Are you ready for the big performance?
It's about this time of year that Grooms the world over start thinking about THAT speech. Christmas, has been and gone, there are no baubles to hide behind anymore. What you've been putting off thinking about for a few months now is turning into a hard reality and the sooner you get to grips with it the better. So, where to start? What is a Groom's Speech all about and just what should you bear in mind?
Well, like it or not the Groom's Speech is a performance, or at least it should be. Nothing will send a shiver down the spine of newly married bride more than the sight of her beloved unable to string a sentence together and completely incapable of raising a smile. If he can't do that...what will he be like out putting the bins out, or fixing the tap or even walking and talking? Your genetic make up will be found wanting and quite rightly. If you think this is simply a stand up and say thanks for coming, you should probably apologise in advance.
A Groom's Speech has the most targets to hit of all the speakers, so you've got to be on your game and plan it so that the speech doesn't end up being one huge procession of thanks. Listening to people thank other people you've never heard of and don't care about is about as fun as dropping the toaster in the bath. Think about how to make each acknowledgement funny.
Don't think because you're not the Best man that a warm, humorous speech isn't expected. It is. Any wedding speech without comedy is an opportunity wasted and simply makes listening to it a complete chore. If you haven't said something funny within the first paragraph, you're doing something wrong. If you're looking for groom speech help and find somebody who disagrees with this, then they are talking nonsense.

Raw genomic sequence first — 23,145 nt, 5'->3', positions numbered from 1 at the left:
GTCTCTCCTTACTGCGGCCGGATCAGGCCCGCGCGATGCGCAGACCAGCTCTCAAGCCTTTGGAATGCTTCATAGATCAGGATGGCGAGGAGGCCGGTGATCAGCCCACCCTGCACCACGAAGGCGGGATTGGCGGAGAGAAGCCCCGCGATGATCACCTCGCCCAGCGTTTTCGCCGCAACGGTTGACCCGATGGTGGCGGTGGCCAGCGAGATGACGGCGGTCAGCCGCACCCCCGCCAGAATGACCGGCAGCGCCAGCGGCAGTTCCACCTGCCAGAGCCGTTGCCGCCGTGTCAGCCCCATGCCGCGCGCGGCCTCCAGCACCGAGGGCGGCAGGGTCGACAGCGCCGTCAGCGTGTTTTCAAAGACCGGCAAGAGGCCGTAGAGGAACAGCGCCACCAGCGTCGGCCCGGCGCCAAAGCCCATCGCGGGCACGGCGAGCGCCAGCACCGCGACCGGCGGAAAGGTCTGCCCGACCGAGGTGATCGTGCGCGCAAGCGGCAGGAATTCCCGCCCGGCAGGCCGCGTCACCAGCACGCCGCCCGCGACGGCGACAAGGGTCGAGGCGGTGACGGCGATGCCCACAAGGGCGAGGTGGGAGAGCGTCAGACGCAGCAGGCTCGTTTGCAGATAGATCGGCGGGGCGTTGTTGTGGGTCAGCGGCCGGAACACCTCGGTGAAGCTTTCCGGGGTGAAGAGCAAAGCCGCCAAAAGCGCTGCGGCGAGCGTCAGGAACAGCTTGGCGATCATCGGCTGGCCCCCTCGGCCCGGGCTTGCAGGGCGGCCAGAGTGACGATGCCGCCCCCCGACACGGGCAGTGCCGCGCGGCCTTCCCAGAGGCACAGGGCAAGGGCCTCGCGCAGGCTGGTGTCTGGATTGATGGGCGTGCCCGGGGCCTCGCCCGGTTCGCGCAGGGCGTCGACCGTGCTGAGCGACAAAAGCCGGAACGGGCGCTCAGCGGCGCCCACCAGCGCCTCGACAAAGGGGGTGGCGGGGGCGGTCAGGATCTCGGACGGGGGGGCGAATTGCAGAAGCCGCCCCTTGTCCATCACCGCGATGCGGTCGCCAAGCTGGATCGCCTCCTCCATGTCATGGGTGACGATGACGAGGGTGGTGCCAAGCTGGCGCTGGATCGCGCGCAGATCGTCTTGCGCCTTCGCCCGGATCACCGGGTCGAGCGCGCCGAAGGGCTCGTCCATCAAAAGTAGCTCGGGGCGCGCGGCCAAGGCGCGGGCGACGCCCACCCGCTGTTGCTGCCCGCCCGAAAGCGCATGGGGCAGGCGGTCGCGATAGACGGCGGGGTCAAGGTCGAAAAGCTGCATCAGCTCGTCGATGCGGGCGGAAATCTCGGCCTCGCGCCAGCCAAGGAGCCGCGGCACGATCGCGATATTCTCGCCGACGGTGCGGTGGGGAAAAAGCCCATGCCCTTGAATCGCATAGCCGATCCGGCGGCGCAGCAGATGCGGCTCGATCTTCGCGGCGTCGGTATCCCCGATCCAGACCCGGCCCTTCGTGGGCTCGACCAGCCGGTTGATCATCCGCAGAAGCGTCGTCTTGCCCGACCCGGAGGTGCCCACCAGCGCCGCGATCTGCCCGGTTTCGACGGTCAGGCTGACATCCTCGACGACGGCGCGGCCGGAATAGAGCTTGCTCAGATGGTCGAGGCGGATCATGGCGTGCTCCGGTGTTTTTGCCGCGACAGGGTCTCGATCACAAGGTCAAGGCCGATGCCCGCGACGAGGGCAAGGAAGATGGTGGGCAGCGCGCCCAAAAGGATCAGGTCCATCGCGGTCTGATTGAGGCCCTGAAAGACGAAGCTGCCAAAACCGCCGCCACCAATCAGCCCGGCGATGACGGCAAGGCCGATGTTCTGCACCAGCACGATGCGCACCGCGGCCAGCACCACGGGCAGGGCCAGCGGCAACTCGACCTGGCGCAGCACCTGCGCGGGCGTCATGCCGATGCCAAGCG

Forget thanking the wedding planners, florists, cupcake makers, photographers, ring makers or indeed the guy who sold you the £3000 suit. You have a limited time to talk about the people who are important in your life and mean something to you. If you've paid for a service they should be thanking you, not the other way around.
This is the one opportunity in your life to publicly thank your mum and dad, so don't gift it. There's a tendency for a groom to be so head over heels in love with his bride, he falls head over heels in love with her parents. You should mention both sets in equal measure.
You've potentially got the most toasts to make, although the only one you HAVE to make is to the bridesmaids. It's always a nice touch to toast the parents and many grooms like to make a toast to absent friends. If you're thinking about more than three toasts, don't. Also never make guests stand for them, otherwise the whole thing is going to look like some sort of up and down oompah band performance.
There's no question that this is her day, she's the star of the show and all the attention should quite rightly be on her. However, when it comes to the speeches there needs to be some balance because listening to a ten minute ode to my beautiful bride will soon have the guests trying to stick forks into their heads to end the torture. You should always have a decent chunk about her in there but avoid making it a gushing, uncomfortable voyage around my partner.